The Web is fluid and mutable, and this is a "feature" rather than a "bug". But it also creates challenges in the legal environment (and elsewhere) when fixed content is necessary for legal writers to support their conclusions. Judges, attorneys, academics, and others using citations need systems and practices to preserve web content as it exists in a particular moment in time, and make it reliably available.
On October 24, 2014 Georgetown University Law Library in Washington, D.C. will host a free symposium that explores the problem of link and reference rot.
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9:00-9:30 – Registration and breakfast
9:30-9:45 – Welcome
Michelle Wu, Director, Georgetown Law Library
9:45-10:45 – Keynote – "Cites and Sites: A Call to Arms"
Jonathan Zittrain, George Bemis Professor of Law, Harvard Law School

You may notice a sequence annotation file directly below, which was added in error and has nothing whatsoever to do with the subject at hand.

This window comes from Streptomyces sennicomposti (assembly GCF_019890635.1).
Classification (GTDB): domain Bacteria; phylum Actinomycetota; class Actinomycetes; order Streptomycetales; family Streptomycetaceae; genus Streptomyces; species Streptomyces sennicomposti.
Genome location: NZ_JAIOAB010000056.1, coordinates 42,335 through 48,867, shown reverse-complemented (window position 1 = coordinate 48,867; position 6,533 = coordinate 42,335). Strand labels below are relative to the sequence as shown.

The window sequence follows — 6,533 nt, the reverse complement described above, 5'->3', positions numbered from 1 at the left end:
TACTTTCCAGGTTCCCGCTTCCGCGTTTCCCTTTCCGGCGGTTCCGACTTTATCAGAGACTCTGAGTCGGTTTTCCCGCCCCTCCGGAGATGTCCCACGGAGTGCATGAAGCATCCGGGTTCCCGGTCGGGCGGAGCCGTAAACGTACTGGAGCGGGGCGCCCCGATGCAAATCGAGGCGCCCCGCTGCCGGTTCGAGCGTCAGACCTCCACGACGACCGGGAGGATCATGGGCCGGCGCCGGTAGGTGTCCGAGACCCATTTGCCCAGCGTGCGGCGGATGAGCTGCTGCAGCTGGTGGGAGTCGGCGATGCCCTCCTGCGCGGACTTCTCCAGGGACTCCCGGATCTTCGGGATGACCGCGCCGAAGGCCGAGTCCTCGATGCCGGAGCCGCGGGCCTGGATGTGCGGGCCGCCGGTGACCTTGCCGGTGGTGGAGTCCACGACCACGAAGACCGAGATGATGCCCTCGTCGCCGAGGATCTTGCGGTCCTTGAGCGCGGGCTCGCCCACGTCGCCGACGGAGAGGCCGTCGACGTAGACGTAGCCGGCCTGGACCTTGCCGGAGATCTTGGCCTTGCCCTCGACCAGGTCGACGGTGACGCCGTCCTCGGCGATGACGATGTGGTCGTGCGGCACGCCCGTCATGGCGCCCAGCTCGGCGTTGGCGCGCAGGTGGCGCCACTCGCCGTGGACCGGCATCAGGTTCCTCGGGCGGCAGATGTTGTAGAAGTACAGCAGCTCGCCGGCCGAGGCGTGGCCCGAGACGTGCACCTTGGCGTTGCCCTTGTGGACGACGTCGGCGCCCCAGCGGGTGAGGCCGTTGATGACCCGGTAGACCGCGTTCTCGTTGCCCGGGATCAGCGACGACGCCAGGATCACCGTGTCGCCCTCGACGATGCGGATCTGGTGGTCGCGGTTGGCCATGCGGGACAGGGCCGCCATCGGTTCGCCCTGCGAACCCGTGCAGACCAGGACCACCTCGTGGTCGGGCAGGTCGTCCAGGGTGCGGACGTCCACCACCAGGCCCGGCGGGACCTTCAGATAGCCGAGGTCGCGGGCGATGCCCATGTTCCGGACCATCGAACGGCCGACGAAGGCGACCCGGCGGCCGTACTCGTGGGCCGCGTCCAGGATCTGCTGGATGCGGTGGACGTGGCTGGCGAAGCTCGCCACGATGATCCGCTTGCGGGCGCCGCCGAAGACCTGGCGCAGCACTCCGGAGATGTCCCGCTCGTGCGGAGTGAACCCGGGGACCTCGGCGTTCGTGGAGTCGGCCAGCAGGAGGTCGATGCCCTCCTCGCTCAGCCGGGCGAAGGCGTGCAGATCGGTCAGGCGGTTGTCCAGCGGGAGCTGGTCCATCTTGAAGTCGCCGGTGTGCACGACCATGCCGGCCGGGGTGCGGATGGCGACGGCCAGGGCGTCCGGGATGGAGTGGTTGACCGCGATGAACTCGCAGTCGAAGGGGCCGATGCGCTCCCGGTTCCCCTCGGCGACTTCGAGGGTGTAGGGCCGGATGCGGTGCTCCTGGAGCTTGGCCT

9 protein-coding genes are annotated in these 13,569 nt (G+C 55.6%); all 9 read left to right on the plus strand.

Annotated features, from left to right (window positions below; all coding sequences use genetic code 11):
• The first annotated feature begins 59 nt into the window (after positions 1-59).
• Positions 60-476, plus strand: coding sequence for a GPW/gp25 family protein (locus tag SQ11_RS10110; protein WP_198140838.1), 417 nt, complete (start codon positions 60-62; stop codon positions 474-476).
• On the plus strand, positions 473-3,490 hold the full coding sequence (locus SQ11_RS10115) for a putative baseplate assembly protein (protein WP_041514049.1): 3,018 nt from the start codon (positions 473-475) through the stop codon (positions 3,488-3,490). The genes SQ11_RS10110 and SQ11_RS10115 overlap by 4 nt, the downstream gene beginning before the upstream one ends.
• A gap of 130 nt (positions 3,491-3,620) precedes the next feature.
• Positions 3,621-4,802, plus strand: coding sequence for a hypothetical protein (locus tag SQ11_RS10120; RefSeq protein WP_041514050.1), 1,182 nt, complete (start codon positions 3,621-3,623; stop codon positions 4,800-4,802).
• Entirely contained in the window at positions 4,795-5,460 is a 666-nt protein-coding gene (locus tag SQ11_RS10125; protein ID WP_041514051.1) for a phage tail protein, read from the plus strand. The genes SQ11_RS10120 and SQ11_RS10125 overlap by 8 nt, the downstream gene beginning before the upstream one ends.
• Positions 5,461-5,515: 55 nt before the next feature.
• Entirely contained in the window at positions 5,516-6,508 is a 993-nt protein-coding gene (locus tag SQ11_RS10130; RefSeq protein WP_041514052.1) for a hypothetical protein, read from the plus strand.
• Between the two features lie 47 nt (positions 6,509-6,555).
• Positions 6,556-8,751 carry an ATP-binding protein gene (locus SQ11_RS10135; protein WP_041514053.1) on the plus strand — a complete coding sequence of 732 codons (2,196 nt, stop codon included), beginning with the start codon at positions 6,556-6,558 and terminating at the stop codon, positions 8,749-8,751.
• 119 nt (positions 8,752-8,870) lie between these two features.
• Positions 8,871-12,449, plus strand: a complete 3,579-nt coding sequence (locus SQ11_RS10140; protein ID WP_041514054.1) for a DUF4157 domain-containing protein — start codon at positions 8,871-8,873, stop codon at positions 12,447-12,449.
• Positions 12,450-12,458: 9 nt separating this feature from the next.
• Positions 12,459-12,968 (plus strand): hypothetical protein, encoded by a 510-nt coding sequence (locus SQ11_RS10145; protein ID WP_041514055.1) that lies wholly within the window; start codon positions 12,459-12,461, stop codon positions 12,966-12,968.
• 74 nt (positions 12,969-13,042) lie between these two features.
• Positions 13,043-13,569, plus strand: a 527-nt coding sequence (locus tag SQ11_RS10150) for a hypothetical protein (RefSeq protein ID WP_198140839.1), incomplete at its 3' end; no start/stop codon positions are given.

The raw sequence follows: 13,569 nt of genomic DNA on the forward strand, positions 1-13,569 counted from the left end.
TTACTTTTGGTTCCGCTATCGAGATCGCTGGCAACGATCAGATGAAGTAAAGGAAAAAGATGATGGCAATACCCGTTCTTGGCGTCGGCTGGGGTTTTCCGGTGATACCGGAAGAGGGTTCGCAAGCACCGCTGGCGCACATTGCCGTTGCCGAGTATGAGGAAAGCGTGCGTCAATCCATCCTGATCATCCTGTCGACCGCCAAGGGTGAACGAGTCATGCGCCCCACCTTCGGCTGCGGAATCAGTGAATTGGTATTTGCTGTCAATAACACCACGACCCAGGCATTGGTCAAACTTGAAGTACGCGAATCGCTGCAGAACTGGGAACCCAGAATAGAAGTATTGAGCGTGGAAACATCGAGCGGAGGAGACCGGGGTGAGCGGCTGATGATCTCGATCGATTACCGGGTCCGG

11:45-12:00 – Break
12:00-1:00 – Scoping the Problem – Analytical and Predictive
1:00-2:00 – Lunch
1:30-2:00 – Webmaster's View
Roger Skalbeck, Associate Law Librarian for Electronic Resources and Services, Georgetown Law Library
2:00-3:00 – Strategies I
Jefferson Bailey, Partner Specialist, Internet Archive
Herbert Van de Sompel, Digital Library Research & Prototyping Los Alamos National Laboratory
3:00-3:15 – Break
3:15-4:15 – Strategies II
Carolyn Cox, Digital Collections Librarian, Georgetown Law Library
Kim Dulin, Associate Director for Collection Development and Digitization, Harvard Law School
E. Dana Neacşu, Reference Librarian and Lecturer-in-Law at the Arthur W. Diamond Law Library, Columbia Law School
4:15-4:30 – Wrap-up and Q&A
Questions? Contact Leah Prescott, Associate Law Librarian for Digital Initiatives and Special Collections, email@example.com